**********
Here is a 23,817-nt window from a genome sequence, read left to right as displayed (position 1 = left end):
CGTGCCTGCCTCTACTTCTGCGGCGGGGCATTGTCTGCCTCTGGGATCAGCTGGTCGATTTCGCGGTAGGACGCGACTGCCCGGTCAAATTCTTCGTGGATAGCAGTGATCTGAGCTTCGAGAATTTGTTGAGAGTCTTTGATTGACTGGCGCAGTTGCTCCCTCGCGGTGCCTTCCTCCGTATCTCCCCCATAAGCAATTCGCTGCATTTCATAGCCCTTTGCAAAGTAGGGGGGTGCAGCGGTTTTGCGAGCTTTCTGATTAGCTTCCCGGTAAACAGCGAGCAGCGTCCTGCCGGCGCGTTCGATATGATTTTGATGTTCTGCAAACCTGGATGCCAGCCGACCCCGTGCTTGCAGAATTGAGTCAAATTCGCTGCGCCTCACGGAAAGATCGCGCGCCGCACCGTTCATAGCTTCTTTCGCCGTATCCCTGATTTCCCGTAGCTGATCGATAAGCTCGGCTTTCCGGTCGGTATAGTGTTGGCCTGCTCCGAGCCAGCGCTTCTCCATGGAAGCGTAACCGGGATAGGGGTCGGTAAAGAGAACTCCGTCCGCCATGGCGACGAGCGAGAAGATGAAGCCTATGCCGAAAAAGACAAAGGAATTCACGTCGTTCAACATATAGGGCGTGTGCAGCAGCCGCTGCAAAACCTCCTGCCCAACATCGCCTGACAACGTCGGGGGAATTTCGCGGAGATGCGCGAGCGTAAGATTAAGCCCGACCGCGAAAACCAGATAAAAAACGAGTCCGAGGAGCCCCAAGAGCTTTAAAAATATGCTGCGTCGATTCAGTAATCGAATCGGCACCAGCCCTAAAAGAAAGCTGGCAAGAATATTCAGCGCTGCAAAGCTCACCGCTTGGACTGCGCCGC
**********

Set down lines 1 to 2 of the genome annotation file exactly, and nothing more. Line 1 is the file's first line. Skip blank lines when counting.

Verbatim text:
Here is a 23,817-nt window from a genome sequence, read left to right as displayed (position 1 = left end):
CGTGCCTGCCTCTACTTCTGCGGCGGGGCATTGTCTGCCTCTGGGATCAGCTGGTCGATTTCGCGGTAGGACGCGACTGCCCGGTCAAATTCTTCGTGGATAGCAGTGATCTGAGCTTCGAGAATTTGTTGAGAGTCTTTGATTGACTGGCGCAGTTGCTCCCTCGCGGTGCCTTCCTCCGTATCTCCCCCATAAGCAATTCGCTGCATTTCATAGCCCTTTGCAAAGTAGGGGGGTGCAGCGGTTTTGCGAGCTTTCTGATTAGCTTCCCGGTAAACAGCGAGCAGCGTCCTGCCGGCGCGTTCGATATGATTTTGATGTTCTGCAAACCTGGATGCCAGCCGACCCCGTGCTTGCAGAATTGAGTCAAATTCGCTGCGCCTCACGGAAAGATCGCGCGCCGCACCGTTCATAGCTTCTTTCGCCGTATCCCTGATTTCCCGTAGCTGATCGATAAGCTCGGCTTTCCGGTCGGTATAGTGTTGGCCTGCTCCGAGCCAGCGCTTCTCCATGGAAGCGTAACCGGGATAGGGGTCGGTAAAGAGAACTCCGTCCGCCATGGCGACGAGCGAGAAGATGAAGCCTATGCCGAAAAAGACAAAGGAATTCACGTCGTTCAACATATAGGGCGTGTGCAGCAGCCGCTGCAAAACCTCCTGCCCAACATCGCCTGACAACGTCGGGGGAATTTCGCGGAGATGCGCGAGCGTAAGATTAAGCCCGACCGCGAAAACCAGATAAAAAACGAGTCCGAGGAGCCCCAAGAGCTTTAAAAATATGCTGCGTCGATTCAGTAATCGAATCGGCACCAGCCCTAAAAGAAAGCTGGCAAGAATATTCAGCGCTGCAAAGCTCACCGCTTGGACTGCGCCGC